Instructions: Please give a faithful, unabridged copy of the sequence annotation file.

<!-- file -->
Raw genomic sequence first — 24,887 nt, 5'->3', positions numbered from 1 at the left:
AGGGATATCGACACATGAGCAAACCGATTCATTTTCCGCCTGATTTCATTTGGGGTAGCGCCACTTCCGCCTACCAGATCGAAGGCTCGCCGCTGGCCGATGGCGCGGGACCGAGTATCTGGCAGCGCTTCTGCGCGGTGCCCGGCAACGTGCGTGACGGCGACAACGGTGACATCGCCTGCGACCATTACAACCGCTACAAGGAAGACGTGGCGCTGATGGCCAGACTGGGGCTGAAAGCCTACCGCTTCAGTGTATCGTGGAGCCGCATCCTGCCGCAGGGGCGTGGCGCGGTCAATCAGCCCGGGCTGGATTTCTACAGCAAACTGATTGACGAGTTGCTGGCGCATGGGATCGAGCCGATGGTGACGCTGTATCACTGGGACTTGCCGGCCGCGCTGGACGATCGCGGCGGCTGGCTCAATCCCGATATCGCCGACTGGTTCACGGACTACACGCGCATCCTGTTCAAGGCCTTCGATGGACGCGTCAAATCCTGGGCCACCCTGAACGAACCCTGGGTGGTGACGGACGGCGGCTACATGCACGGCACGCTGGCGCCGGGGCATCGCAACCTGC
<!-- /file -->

Raw genomic sequence first — 24,887 nt, 5'->3', positions numbered from 1 at the left:
AGGGATATCGACACATGAGCAAACCGATTCATTTTCCGCCTGATTTCATTTGGGGTAGCGCCACTTCCGCCTACCAGATCGAAGGCTCGCCGCTGGCCGATGGCGCGGGACCGAGTATCTGGCAGCGCTTCTGCGCGGTGCCCGGCAACGTGCGTGACGGCGACAACGGTGACATCGCCTGCGACCATTACAACCGCTACAAGGAAGACGTGGCGCTGATGGCCAGACTGGGGCTGAAAGCCTACCGCTTCAGTGTATCGTGGAGCCGCATCCTGCCGCAGGGGCGTGGCGCGGTCAATCAGCCCGGGCTGGATTTCTACAGCAAACTGATTGACGAGTTGCTGGCGCATGGGATCGAGCCGATGGTGACGCTGTATCACTGGGACTTGCCGGCCGCGCTGGACGATCGCGGCGGCTGGCTCAATCCCGATATCGCCGACTGGTTCACGGACTACACGCGCATCCTGTTCAAGGCCTTCGATGGACGCGTCAAATCCTGGGCCACCCTGAACGAACCCTGGGTGGTGACGGACGGCGGCTACATGCACGGCACGCTGGCGCCGGGGCATCGCAACCTGC